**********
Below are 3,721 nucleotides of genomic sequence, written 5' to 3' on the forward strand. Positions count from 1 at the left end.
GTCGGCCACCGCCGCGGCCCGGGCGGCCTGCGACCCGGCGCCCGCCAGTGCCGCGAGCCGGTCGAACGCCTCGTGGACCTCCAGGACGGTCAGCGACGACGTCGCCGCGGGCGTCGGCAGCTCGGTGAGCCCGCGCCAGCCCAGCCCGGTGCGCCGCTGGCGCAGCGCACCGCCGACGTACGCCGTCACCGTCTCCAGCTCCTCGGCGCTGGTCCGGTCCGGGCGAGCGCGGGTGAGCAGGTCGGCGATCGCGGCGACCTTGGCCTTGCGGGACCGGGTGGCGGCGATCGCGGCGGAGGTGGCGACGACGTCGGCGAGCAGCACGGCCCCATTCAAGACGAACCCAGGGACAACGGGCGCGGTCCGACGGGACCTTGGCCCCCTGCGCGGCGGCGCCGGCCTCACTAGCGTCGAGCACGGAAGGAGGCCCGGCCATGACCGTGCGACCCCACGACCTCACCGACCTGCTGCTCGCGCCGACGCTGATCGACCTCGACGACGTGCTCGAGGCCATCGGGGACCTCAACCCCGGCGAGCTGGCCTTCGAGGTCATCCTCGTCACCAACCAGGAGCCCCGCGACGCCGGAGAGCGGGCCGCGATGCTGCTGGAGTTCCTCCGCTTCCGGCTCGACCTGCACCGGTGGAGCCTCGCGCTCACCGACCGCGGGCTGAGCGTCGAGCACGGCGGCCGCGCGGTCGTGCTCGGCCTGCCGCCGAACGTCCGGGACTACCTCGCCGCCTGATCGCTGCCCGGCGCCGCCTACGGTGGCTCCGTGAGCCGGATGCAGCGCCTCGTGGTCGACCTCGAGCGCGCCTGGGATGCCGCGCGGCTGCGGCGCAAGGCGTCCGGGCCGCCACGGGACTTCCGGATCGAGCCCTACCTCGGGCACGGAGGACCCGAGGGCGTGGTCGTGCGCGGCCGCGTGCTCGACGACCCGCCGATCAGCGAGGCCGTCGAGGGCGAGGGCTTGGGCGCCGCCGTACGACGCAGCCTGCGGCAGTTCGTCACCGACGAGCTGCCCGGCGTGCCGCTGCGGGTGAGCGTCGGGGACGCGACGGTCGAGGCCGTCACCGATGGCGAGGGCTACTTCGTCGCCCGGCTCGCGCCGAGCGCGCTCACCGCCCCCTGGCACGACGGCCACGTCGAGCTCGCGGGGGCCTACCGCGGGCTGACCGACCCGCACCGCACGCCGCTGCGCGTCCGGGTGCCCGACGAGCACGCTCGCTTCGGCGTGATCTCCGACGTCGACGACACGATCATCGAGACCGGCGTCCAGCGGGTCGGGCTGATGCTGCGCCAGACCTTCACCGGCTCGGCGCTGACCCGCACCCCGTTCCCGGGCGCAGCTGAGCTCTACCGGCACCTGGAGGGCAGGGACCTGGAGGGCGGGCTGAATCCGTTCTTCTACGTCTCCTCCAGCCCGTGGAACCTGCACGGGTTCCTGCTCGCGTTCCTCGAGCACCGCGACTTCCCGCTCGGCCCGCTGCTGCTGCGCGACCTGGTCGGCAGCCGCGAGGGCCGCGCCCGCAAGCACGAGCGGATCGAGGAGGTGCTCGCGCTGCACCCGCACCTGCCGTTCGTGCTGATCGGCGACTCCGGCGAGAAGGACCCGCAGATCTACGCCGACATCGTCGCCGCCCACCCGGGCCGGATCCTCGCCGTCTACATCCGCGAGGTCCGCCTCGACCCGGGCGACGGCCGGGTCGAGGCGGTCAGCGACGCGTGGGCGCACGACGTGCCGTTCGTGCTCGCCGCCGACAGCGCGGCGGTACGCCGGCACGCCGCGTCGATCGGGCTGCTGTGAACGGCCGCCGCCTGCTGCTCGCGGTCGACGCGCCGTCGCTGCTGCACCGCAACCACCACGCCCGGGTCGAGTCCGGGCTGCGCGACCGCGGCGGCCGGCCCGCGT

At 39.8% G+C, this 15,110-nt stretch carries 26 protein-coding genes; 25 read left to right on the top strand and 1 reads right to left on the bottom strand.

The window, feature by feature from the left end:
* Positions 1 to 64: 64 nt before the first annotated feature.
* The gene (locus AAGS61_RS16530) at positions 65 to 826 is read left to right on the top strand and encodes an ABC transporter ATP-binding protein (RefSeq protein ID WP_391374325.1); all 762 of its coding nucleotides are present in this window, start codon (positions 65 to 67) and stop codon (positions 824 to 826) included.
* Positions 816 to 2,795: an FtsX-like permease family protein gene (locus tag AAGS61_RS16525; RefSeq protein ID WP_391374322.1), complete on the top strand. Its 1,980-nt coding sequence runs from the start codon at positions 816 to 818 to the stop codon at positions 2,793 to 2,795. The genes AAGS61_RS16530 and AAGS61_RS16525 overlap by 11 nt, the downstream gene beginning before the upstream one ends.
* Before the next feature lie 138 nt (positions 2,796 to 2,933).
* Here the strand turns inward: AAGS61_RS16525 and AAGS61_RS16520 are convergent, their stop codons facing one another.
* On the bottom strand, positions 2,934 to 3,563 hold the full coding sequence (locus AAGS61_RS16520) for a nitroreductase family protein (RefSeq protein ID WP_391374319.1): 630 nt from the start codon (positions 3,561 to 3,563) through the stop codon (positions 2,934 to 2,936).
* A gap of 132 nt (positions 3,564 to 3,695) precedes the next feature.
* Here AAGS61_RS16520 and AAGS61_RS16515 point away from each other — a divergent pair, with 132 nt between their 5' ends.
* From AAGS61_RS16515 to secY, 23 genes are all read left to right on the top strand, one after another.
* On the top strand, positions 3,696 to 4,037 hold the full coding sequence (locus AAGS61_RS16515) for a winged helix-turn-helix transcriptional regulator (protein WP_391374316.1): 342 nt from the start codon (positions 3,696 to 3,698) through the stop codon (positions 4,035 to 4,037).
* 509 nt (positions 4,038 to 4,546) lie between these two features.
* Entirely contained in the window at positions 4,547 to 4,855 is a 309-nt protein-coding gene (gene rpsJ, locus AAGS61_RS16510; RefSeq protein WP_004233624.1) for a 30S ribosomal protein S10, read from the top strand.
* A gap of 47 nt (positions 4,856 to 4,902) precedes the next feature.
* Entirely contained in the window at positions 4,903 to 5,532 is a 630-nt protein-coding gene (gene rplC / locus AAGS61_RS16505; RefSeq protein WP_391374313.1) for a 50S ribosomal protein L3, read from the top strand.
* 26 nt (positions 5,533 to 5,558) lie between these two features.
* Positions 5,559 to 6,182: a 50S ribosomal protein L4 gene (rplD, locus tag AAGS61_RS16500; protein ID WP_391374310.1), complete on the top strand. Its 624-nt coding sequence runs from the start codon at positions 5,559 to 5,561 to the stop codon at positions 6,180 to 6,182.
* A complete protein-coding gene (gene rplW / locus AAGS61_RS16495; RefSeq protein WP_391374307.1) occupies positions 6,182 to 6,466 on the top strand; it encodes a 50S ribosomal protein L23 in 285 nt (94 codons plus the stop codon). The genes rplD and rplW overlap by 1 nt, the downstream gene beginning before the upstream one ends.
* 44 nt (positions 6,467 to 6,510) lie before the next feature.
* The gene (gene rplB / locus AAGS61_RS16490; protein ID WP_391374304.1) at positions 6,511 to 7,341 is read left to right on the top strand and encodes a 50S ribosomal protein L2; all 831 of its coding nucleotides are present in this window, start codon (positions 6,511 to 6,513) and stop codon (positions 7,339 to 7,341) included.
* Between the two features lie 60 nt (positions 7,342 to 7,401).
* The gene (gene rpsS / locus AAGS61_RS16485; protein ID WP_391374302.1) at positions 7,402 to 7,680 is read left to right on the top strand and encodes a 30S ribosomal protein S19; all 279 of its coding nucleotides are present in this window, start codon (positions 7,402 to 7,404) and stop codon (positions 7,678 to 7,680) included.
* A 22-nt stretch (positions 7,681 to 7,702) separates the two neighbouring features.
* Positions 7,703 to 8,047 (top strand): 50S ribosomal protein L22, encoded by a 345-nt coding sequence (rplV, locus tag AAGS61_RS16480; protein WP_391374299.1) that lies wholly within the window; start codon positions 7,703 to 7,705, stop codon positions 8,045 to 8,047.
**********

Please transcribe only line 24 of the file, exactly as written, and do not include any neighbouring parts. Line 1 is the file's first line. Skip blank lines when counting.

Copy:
* Between the two features lie 60 nt (positions 7,342 to 7,401).